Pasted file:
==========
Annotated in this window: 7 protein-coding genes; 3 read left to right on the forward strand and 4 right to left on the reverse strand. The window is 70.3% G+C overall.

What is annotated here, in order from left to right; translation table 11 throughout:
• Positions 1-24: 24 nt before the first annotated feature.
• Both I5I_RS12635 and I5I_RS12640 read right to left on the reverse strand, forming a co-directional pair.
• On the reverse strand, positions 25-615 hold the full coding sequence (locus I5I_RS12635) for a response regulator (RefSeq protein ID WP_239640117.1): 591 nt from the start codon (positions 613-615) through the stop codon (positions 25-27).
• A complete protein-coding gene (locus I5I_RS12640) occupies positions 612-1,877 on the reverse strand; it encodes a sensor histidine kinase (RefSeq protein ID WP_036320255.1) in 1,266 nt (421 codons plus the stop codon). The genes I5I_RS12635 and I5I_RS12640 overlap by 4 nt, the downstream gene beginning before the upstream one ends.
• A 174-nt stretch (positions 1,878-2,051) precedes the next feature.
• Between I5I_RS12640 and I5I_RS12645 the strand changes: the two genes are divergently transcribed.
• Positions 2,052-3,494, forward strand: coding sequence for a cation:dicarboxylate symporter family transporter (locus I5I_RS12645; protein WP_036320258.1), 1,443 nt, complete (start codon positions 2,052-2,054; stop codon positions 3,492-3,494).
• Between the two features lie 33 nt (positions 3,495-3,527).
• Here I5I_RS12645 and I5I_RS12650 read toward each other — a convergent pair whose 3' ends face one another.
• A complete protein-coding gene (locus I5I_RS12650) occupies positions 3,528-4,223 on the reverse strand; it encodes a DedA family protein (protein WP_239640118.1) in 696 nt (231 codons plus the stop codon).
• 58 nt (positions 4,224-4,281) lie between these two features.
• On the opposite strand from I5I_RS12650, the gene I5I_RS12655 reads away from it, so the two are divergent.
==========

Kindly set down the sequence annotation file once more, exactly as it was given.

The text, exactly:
Annotated in this window: 7 protein-coding genes; 3 read left to right on the forward strand and 4 right to left on the reverse strand. The window is 70.3% G+C overall.

What is annotated here, in order from left to right; translation table 11 throughout:
• Positions 1-24: 24 nt before the first annotated feature.
• Both I5I_RS12635 and I5I_RS12640 read right to left on the reverse strand, forming a co-directional pair.
• On the reverse strand, positions 25-615 hold the full coding sequence (locus I5I_RS12635) for a response regulator (RefSeq protein ID WP_239640117.1): 591 nt from the start codon (positions 613-615) through the stop codon (positions 25-27).
• A complete protein-coding gene (locus I5I_RS12640) occupies positions 612-1,877 on the reverse strand; it encodes a sensor histidine kinase (RefSeq protein ID WP_036320255.1) in 1,266 nt (421 codons plus the stop codon). The genes I5I_RS12635 and I5I_RS12640 overlap by 4 nt, the downstream gene beginning before the upstream one ends.
• A 174-nt stretch (positions 1,878-2,051) precedes the next feature.
• Between I5I_RS12640 and I5I_RS12645 the strand changes: the two genes are divergently transcribed.
• Positions 2,052-3,494, forward strand: coding sequence for a cation:dicarboxylate symporter family transporter (locus I5I_RS12645; protein WP_036320258.1), 1,443 nt, complete (start codon positions 2,052-2,054; stop codon positions 3,492-3,494).
• Between the two features lie 33 nt (positions 3,495-3,527).
• Here I5I_RS12645 and I5I_RS12650 read toward each other — a convergent pair whose 3' ends face one another.
• A complete protein-coding gene (locus I5I_RS12650) occupies positions 3,528-4,223 on the reverse strand; it encodes a DedA family protein (protein WP_239640118.1) in 696 nt (231 codons plus the stop codon).
• 58 nt (positions 4,224-4,281) lie between these two features.
• On the opposite strand from I5I_RS12650, the gene I5I_RS12655 reads away from it, so the two are divergent.